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At 90, Dick Lundberg has a lifetime of stories to tell. The Poplar native shares them every Wednesday at Mother's Kitchen. These stories, however, have to pass the scrutiny of not one, not two, but three of his older siblings - Bob Lundberg, 91; Elsie Erbentraut, 93; and Marion Olson, 98. "We match stories," Bob said. "And try to outdo each other." The Lundberg family numbered 12 - William and Hulda Lundberg and their 10 children.
They may be too old to trick or treat, but a group of Superior teens continues to celebrate Halloween. In a two-stall garage at 621 10th Ave. East, they turn their vast knowledge of horror movies into a thrill ride for the neighborhood. "I think we do this because we love Halloween," said Austin Lindstrom, 16. "It's our favorite holiday," agreed Taylor Olson, 16. The annual spookfest began two years ago in Olson's East End basement. The teens turned the narrow hallways into a spook house for friends. Why? "Just for the heck of it," said Eric LaGesse.
There's a little more elbowroom at Superior Middle School this week. About 200 students - 20 percent of the school's population - are missing, according to Nancy Smith, director of health services for the School District of Superior. Cathedral School, too, has 21 percent less students in the halls according to Deb Clasen, Douglas County health officer.
Mike Brostowitz officially resigned his position as chief of the Solon Springs Volunteer Fire Department on Thursday following a public hearing in front of the Solon Springs Fire Commission. Commission members said the resolution was a good one for the community. Now, the former chief's position is no longer in limbo. The move also keeps Brostowitz, a volunteer firefighter for 35 years, with the department. "My heart is in fire service big time," he said.
Ten teams took the field Tuesday night at Norm's Beer and Brats during Taco Madness. Only one emerged from the pile of shells and fixings victorious. Adam Herubin, April Herubin, Jeff Koenen and Joe Noponen, under the team name "Touch My Taco," tucked away a total of 136 tacos, earning them bragging rights, stomach aches and a free home tailgate party. The event also raised about $1,000 to fight breast cancer through the annual Lake Superior Dragon Boat Festival.
Oliver Williamson is a soft-spoken man - a fisherman, golfer, world traveler and, classmates say, "a true friend." The Superior native can now add Nobel Prize winner to the list.
Bill Johnston is a scout at heart. Those who know him say he lives by the Boy Scout law: He is trustworthy, loyal, helpful, friendly courteous, kind, obedient, cheerful, thrifty, brave, clean and reverent. "Underline thrifty three times," said one of his former scouts, Jay Ott. He recalled Johnston driving old vans "packed to the gills" with camping gear that whisked the troop on trips and expeditions.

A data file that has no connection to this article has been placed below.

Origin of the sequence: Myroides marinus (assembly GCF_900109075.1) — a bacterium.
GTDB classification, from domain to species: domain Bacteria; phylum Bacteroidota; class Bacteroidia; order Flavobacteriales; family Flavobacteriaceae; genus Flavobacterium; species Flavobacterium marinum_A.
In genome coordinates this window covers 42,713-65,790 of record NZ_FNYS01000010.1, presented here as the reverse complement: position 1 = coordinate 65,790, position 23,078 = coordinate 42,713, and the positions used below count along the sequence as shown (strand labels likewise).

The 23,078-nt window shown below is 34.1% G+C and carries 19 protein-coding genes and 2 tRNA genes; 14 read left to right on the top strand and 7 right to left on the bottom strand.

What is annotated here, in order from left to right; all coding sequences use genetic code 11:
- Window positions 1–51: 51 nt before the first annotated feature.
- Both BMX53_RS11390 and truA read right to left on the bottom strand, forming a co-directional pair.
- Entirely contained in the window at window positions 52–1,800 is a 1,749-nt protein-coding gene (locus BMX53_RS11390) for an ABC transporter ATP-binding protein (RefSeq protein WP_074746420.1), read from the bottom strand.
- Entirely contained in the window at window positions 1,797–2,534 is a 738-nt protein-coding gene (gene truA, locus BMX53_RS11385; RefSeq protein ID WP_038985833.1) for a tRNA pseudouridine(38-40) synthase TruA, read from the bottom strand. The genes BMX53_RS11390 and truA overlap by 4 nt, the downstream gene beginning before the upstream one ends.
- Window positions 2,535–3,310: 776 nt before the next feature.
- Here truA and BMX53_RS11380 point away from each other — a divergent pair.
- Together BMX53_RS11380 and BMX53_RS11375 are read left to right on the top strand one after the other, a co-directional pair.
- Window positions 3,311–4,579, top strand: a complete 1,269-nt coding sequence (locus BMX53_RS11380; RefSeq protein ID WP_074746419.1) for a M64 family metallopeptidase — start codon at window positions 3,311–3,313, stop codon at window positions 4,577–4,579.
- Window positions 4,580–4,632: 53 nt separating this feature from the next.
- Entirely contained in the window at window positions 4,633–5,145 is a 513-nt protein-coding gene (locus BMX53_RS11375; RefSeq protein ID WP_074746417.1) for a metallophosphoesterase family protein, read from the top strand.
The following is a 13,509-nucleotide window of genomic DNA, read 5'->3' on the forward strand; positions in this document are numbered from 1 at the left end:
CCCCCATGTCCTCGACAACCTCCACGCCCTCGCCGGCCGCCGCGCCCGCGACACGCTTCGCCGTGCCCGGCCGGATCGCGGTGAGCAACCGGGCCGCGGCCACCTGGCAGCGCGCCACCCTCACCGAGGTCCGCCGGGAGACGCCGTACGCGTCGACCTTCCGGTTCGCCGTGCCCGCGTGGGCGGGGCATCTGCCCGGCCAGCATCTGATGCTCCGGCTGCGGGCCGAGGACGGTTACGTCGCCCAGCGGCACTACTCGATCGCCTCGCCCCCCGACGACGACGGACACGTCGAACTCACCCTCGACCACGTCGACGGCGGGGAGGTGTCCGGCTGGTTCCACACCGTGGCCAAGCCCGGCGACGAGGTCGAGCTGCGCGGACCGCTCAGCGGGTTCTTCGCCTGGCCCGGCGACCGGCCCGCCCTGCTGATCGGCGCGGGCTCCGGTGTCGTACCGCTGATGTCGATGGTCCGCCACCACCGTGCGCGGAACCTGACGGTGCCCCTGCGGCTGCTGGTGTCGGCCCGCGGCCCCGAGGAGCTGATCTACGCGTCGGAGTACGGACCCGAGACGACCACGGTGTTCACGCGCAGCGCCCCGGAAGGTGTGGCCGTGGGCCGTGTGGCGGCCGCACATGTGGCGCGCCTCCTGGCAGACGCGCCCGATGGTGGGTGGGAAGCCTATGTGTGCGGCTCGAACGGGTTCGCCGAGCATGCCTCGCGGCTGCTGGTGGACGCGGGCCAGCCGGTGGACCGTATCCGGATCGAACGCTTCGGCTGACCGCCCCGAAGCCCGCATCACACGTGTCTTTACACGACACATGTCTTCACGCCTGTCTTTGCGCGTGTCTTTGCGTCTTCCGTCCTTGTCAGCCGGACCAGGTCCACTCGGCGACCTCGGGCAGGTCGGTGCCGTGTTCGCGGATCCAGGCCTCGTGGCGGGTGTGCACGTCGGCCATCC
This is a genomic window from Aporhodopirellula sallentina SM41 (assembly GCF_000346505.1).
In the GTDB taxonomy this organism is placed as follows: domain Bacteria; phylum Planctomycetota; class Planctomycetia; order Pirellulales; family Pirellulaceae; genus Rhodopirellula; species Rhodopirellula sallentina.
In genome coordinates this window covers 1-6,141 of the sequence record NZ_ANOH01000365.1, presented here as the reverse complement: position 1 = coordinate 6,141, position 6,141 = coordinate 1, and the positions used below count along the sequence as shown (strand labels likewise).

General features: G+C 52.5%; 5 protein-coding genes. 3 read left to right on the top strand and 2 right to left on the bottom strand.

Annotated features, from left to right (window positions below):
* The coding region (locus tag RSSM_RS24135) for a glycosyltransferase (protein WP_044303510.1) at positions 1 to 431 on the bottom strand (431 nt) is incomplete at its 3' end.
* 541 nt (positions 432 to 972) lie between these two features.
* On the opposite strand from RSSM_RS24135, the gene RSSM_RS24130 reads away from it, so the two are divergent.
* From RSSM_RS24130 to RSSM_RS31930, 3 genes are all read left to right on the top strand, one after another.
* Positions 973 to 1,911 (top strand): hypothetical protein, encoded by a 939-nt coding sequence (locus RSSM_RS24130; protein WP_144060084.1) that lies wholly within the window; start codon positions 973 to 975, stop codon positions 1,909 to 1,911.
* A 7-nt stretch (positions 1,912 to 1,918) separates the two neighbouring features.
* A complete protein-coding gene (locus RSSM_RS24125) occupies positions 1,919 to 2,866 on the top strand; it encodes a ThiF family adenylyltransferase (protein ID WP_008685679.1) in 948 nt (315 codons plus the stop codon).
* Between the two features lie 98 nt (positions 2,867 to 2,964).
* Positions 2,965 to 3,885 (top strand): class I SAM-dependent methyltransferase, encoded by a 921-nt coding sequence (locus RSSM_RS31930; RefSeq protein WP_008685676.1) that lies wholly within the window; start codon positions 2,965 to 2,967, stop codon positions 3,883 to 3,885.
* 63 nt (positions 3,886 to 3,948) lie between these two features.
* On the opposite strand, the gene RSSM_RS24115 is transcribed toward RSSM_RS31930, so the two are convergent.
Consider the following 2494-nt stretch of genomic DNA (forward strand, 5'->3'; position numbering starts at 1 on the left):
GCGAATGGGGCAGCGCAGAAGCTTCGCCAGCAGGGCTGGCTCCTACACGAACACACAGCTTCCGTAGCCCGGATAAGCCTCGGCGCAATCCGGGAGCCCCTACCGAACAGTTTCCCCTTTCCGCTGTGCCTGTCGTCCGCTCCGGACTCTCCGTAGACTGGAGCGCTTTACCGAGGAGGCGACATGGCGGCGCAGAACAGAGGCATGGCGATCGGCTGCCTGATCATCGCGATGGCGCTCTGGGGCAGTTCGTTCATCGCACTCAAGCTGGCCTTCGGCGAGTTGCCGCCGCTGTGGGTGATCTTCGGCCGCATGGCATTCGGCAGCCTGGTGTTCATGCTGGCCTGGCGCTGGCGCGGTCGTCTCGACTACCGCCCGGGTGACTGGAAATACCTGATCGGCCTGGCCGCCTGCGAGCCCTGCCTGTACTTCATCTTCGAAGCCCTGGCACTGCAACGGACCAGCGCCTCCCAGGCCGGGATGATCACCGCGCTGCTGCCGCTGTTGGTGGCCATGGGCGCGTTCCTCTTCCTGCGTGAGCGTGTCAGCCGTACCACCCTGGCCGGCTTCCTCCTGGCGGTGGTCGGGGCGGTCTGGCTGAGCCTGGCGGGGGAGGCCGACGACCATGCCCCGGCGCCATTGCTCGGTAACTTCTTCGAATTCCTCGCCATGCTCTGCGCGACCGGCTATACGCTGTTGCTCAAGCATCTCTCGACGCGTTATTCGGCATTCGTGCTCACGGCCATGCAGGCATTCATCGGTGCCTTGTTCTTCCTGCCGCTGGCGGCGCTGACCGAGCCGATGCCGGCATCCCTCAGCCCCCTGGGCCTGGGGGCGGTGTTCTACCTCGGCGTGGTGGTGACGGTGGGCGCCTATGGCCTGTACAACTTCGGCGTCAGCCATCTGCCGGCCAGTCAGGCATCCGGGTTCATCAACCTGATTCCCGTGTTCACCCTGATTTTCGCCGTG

The trial date for a wrongful death suit stemming from a Nov. 1, 2007, industrial incident in the village of Superior was set Thursday in Douglas County Court. Due to crammed calendars and an anticipated two-week time span, the case of Cathy Olsen versus J. Kimmes Construction, Inc. and their insurance company, Acuity, will not be presented to a jury until Jan. 4, 2011. Complicating the case is last month's filing of a second wrongful death suit against the construction company, insurance company, Lakehead Blacktop & Materials of Superior, Inc. and Kimmes Brothers Construction, Inc.
Every 70 seconds, someone develops Alzheimer's disease. The diagnosis leads patient and family to the brink of a slippery slope. "This is a horrible disease," said Joan Litwitz, area coordinator for the Alzheimer's Association. "People know what's ahead." The fatal disease robs memories, steals emotions and literally destroys the brain. But not right away. "There will be a point and time when they need a little more assistance," Litwitz said.
The Oakes Avenue Super One is growing. An addition to the north side of the store will add about 11,000 square feet to the building, allowing for wider aisles, a larger deli -- which will move to the front of the store - and expansions of the natural foods and frozen foods sections. "It will just be nice to open it up," said store manager Greg Kremer. "It should give customers a better shopping experience." Work on the site began Monday. The walls for the addition will extend out from the produce department area.